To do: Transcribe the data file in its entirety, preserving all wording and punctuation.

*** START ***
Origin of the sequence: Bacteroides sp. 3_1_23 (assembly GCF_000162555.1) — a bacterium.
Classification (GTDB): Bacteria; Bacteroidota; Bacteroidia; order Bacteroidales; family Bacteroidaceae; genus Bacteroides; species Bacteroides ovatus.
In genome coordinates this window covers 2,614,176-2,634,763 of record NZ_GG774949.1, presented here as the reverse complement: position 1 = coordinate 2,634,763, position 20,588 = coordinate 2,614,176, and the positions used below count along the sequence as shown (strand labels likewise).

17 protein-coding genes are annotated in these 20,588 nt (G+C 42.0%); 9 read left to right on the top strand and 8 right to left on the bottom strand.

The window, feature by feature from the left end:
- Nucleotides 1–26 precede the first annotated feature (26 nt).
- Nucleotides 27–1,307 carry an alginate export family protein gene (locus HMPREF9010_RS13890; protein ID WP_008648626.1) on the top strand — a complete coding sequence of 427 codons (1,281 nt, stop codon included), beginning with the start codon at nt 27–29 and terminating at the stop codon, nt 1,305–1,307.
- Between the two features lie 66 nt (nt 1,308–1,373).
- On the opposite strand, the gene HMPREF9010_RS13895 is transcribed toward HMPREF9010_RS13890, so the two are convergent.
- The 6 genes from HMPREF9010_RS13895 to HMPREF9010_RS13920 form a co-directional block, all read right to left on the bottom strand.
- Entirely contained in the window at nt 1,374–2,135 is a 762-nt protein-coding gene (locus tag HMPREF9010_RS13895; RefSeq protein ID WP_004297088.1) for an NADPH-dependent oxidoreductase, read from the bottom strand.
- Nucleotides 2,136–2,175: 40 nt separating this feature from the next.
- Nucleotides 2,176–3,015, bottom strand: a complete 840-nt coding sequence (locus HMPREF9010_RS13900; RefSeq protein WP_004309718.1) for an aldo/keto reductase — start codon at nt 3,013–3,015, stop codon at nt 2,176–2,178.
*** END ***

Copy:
Origin of the sequence: Bacteroides sp. 3_1_23 (assembly GCF_000162555.1) — a bacterium.
Classification (GTDB): Bacteria; Bacteroidota; Bacteroidia; order Bacteroidales; family Bacteroidaceae; genus Bacteroides; species Bacteroides ovatus.
In genome coordinates this window covers 2,614,176-2,634,763 of record NZ_GG774949.1, presented here as the reverse complement: position 1 = coordinate 2,634,763, position 20,588 = coordinate 2,614,176, and the positions used below count along the sequence as shown (strand labels likewise).

17 protein-coding genes are annotated in these 20,588 nt (G+C 42.0%); 9 read left to right on the top strand and 8 right to left on the bottom strand.

The window, feature by feature from the left end:
- Nucleotides 1–26 precede the first annotated feature (26 nt).
- Nucleotides 27–1,307 carry an alginate export family protein gene (locus HMPREF9010_RS13890; protein ID WP_008648626.1) on the top strand — a complete coding sequence of 427 codons (1,281 nt, stop codon included), beginning with the start codon at nt 27–29 and terminating at the stop codon, nt 1,305–1,307.
- Between the two features lie 66 nt (nt 1,308–1,373).
- On the opposite strand, the gene HMPREF9010_RS13895 is transcribed toward HMPREF9010_RS13890, so the two are convergent.
- The 6 genes from HMPREF9010_RS13895 to HMPREF9010_RS13920 form a co-directional block, all read right to left on the bottom strand.
- Entirely contained in the window at nt 1,374–2,135 is a 762-nt protein-coding gene (locus tag HMPREF9010_RS13895; RefSeq protein ID WP_004297088.1) for an NADPH-dependent oxidoreductase, read from the bottom strand.
- Nucleotides 2,136–2,175: 40 nt separating this feature from the next.
- Nucleotides 2,176–3,015, bottom strand: a complete 840-nt coding sequence (locus HMPREF9010_RS13900; RefSeq protein WP_004309718.1) for an aldo/keto reductase — start codon at nt 3,013–3,015, stop codon at nt 2,176–2,178.